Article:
Japanese workers tackling the Herculean task of clearing millions of tonnes of debris from last month's earthquake and tsunami also face health risks from asbestos and dioxins.
The destruction wrought by the March 11 calamity is so enormous that just removing the rubble is expected to take years.
Clearing away an estimated 25 million tonnes of wreckage is a vital step in allowing victims to move on after the disaster, which left more than 14,500 dead and 11,500 missing in Japan's worst catastrophe since World War II.
"This is an enormous task," said Matoko Iokibe, chairman of the Reconstruction Design Council which advises the prime minister, and who suggested the rubble could be turned into landscaped hills.
"In normal times people would be able to use these parks for recreation," he said. "During disasters, they would be used as evacuation zones."
Most workers now struggling through the sea of toppled trucks, twisted steel and tortured concrete wear face masks to protect themselves as best they can from inhaling toxic and carcinogenic asbestos-laden dust.
"The biggest concerns are dirt, sand and building dust that can be inhaled and cause abnormalities in the lungs," said Sendai city official Tetsuo Ishii.
"When workers tear down buildings, a lot of dust comes out, and there are concerns about asbestos," said Ishii.
The tiny fibres of asbestos, a material used for decades for insulation and fireproofing before it was banned in much of the world and Japan, are easily inhaled and can cause lung cancer.
The Yomiuri Shimbun newspaper said the government was setting up a panel to ensure workers are protected and that officials would monitor asbestos levels, with a surge of volunteers expected during the Golden Week holiday which starts Friday.
Another official in Sendai city, the capital of hardest-hit Miyagi prefecture, said the thousands of tonnes of wooden debris also posed a threat.
"There are more than 30,000 tonnes of wooden debris, but... it can produce a lot of dioxin if it's simply burned," said Yoichi Kobayashi, deputy director-general of Sendai's environment department.
"It is important to incinerate the wood in a special facility."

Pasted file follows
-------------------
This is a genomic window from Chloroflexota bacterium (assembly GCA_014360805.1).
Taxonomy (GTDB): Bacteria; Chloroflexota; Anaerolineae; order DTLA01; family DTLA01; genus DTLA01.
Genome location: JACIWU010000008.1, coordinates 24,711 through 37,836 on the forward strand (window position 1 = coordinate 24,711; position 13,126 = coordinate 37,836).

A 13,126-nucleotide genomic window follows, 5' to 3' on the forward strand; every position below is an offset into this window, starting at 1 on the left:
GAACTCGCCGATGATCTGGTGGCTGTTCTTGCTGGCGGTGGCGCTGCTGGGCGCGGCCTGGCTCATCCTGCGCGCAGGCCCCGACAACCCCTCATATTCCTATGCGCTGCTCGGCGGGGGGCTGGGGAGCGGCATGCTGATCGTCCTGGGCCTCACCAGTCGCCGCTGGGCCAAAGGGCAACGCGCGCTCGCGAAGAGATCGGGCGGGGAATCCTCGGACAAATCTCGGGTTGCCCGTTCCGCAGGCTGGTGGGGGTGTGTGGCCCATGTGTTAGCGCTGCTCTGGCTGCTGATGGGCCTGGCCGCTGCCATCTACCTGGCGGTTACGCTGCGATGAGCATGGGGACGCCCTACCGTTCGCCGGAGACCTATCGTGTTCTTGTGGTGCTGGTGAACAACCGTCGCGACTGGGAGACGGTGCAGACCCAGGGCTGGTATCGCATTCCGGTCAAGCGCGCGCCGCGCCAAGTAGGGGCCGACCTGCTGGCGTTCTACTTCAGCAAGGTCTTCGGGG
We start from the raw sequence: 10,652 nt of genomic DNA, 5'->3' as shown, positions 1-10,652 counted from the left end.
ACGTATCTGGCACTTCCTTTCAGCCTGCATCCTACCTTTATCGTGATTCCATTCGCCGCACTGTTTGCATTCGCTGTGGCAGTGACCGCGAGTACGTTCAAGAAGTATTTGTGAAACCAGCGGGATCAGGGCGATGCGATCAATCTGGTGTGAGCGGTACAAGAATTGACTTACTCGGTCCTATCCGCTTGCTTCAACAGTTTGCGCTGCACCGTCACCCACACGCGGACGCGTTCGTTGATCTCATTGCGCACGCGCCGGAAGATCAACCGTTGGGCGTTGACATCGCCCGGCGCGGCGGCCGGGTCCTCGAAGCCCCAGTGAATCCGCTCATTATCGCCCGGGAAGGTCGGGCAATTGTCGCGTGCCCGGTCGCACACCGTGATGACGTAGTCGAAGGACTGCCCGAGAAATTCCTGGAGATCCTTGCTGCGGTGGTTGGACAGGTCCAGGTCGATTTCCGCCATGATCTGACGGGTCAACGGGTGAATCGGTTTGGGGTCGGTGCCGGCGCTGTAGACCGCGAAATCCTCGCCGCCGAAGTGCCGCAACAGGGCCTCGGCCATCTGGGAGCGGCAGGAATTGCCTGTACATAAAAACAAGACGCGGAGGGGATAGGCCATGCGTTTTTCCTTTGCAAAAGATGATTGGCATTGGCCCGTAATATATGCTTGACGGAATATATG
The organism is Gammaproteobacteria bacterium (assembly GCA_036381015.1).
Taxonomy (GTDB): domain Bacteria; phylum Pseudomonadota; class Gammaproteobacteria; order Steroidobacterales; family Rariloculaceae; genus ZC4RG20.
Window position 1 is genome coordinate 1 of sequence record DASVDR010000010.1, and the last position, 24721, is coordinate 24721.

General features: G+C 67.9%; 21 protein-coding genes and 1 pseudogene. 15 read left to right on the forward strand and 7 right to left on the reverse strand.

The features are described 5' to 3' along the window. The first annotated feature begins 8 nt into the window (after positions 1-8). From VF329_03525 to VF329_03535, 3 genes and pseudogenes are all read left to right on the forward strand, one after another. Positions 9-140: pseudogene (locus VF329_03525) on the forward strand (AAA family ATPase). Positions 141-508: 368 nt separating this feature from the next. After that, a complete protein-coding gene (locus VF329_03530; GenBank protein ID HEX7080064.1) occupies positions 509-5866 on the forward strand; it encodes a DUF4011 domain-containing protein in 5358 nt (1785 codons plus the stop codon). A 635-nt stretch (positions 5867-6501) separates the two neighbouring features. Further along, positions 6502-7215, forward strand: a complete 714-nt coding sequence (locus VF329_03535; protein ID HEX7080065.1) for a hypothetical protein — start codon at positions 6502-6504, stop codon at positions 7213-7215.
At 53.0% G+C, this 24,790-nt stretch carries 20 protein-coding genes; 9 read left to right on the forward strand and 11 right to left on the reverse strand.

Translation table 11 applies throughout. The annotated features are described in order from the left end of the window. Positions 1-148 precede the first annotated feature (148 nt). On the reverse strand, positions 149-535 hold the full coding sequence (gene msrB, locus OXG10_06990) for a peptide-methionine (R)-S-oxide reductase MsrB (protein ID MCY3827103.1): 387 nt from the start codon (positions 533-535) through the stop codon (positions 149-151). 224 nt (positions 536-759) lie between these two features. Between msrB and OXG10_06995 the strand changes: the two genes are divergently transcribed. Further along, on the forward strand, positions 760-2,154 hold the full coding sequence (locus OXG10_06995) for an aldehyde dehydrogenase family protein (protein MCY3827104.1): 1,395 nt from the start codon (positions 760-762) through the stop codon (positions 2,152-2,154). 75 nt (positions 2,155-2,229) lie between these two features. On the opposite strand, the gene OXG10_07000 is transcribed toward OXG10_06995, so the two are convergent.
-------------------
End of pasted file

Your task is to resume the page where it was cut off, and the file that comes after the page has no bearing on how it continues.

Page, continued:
Open burning of trash is one of the leading sources of dioxins -- highly toxic pollutants that occur in the environment.
The city will recycle tyres, home appliances and scrap metal while uprooted pine trees will be sent to wood pulp plants, he said.
"We are calling for private cement companies to recycle the unburnable, such as concrete debris and ceramic roof tiles," Kobayashi said.
When the government led by Prime Minister Naoto Kan approved its first extra disaster budget last week, it allocated more than 350 billion yen ($4.3 billion) for disposal of the rubble.
Sendai has deployed more than 1,000 workers to clear extensively damaged areas of the city but expects it will take at least four months just to remove debris and three years to dispose of it all.
Three beach parks in the coastal city are being used as disposal sites for the rubble, with an endless stream of trucks depositing piles of muddy mattresses, tangled steel and other debris.
Nearby, as Japanese troops scoured the area for bodies of tsunami victims, farmer Kenichi Seto, 52, sorted through the wrecked frames of his greenhouses.
He expects it will take at least a year to clear the rubble from his land.
"There's no way we could do this all by hand, so we had big machinery come in first. Now we are sorting through the leftovers by ourselves, although we don't even know if this place can be farmed again," he said.
Seto and his 80-year-old mother salvaged usable items, such as aluminium frames, from the sandy land scattered with broken dishes, papers and plastic sheets where their house once stood.
"This place is much cleaner now compared with what it was on the day after the tsunami," Seto said as he petted one of his dogs. "I couldn't even see out so far due to huge amounts of debris blocking the view."
His mother Aki said: "There used to be four huge tanks of heavy oil over there. The tsunami carried two of them to the west of the next village and another even further west."
But, despite the fact that their 250 hectares (620 acres) of farmland are now soaked in seawater and heavy oil, the elderly woman said she had no intention of leaving for good despite her son's reservations.
"You've got to come back to where you live," she said.
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